The UK’s council tax system is looking increasingly like the hugely controversial poll tax that ended Margaret Thatcher’s premiership with a disproportionate burden is being placed on poorer households.
The warning from the IPPR comes in an analysis of the situation in London published on Thursday, where the disparities are most glaring. The centre-left think-tank calls for a pilot of reforms in the capital to ease the strain on lower earners.
At present, the poorest Londoners pay 8.1 per cent of household income in council tax, while for those in the top income decile contribute just 1.3 per cent of their earnings, according to the analysis.
This disparity is mainly because property valuations, on which the system is based, have not been updated since 1991, while house prices have rocketed. But the inability of cash-strapped local authorities to offer the poorest full relief from the tax as was the case in the past, when the relief was funded by central government, is another factor. In contrast, councils are increasingly resorting to bailiffs to collect arrears from the growing numbers struggling to pay.
“To those people on low incomes, it will feel very much like the poll tax . . . It is just that the public and political reaction hasn’t been as visceral yet,” said Luke Murphy, associate director at IPPR, arguing that many people were being asked to pay council tax for the first time, and were unable to do so.
The discrepancy between rich and poor in London is greater than elsewhere in the country because house prices have grown faster and income inequality is high.
Households living in the capital’s lowest value properties now pay five times as much in council tax as a proportion of the property’s current value as those living in the highest value properties, IPPR said. Moreover, rates of council tax vary significantly between boroughs and bear little relation to house prices.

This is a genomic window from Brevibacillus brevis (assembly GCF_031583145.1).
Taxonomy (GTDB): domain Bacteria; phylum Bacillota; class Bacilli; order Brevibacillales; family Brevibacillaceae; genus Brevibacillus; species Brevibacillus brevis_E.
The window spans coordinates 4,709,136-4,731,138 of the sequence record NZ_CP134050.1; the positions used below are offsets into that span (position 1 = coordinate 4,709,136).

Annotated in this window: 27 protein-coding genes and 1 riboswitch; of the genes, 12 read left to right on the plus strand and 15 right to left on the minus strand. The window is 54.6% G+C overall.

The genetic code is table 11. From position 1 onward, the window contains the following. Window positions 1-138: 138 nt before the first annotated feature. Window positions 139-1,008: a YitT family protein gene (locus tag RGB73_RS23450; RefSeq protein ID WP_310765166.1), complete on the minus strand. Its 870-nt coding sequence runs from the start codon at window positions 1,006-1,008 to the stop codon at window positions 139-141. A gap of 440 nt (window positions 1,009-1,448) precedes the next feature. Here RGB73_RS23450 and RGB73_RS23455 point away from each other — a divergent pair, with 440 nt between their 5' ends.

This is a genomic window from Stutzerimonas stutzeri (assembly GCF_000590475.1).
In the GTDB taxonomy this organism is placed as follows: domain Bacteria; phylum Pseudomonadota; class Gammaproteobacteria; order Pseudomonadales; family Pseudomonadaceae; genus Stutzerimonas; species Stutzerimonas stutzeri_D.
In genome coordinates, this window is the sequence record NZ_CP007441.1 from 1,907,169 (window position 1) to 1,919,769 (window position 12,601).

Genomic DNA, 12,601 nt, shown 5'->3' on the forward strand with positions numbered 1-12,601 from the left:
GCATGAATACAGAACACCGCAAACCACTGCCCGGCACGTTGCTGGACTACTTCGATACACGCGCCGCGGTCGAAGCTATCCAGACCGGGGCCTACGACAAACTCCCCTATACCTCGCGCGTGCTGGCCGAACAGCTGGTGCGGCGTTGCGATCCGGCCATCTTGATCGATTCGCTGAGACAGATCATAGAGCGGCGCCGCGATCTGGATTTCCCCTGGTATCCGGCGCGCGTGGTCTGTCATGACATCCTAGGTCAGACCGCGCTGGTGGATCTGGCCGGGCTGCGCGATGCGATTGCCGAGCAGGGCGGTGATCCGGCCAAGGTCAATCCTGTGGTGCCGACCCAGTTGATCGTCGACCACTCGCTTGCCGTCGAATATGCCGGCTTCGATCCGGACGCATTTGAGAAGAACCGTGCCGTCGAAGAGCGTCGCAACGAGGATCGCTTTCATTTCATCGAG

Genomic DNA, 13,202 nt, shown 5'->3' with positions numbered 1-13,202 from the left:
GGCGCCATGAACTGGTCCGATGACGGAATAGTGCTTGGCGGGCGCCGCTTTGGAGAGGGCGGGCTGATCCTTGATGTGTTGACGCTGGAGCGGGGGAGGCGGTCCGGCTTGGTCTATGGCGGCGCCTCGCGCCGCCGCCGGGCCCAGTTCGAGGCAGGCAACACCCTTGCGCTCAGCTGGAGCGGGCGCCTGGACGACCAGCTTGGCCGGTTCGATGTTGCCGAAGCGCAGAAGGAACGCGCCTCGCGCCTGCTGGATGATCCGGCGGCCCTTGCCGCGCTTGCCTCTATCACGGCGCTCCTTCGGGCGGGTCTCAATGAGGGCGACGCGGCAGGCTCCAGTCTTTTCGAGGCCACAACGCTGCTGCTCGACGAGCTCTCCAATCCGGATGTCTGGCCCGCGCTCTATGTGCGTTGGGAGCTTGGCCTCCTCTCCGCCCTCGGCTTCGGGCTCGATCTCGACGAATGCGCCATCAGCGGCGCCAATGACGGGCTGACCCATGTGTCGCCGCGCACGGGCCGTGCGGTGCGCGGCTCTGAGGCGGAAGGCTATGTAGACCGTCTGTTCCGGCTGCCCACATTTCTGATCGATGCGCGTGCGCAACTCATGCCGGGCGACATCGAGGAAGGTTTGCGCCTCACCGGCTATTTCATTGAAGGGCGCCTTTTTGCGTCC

Criticism of the regressive nature of council tax is not new. There have been many calls for reform over the years, ranging from a relatively straightforward revaluation to more radical proposals such as a land tax.
The Labour party pledged a review of the system in its 2017 manifesto. However, politicians are very wary of making any change that could create large numbers of angry losers, and risk destabilising local authorities’ already fragile finances.
Council tax itself was introduced in 1993 to replace a flat-rate per capita levy on all adults, known as the community or poll tax. The shortlived tax, which was fully introduced by Mrs Thatcher in 1990, led to widespread protests and mass non-payment, and was a significant factor in the resignation of the prime minister months later.
The IPPR report attempts to chart a course through the political obstacles. It calls for the devolution of council tax to London boroughs, which could then introduce a capital-wide system to offer more relief for the poorest — funded by a surcharge on empty properties and second homes.
The longer term aim should be to replace the current system with a property tax proportional to the present day value of homes, to be levied on property owners, IPPR said. Its analysis suggested that a flat rate of 0.25 per cent would be fiscally neutral, with four-fifths of households gaining from the reform, and the top fifth paying more.
However, IPPR’s research also showed how difficult it would be to win public support for any reform. It found that most Londoners felt the current system was unfair, but there was little consensus on what should replace it.
The report said a new system would only work if it were phased in gradually. The think-tank said proposed reforms should include regular property revaluations, more generous benefits for those on low incomes, a mechanism for redistribution between the winners and losers among local authorities and enough funding to ensure improvements in local services.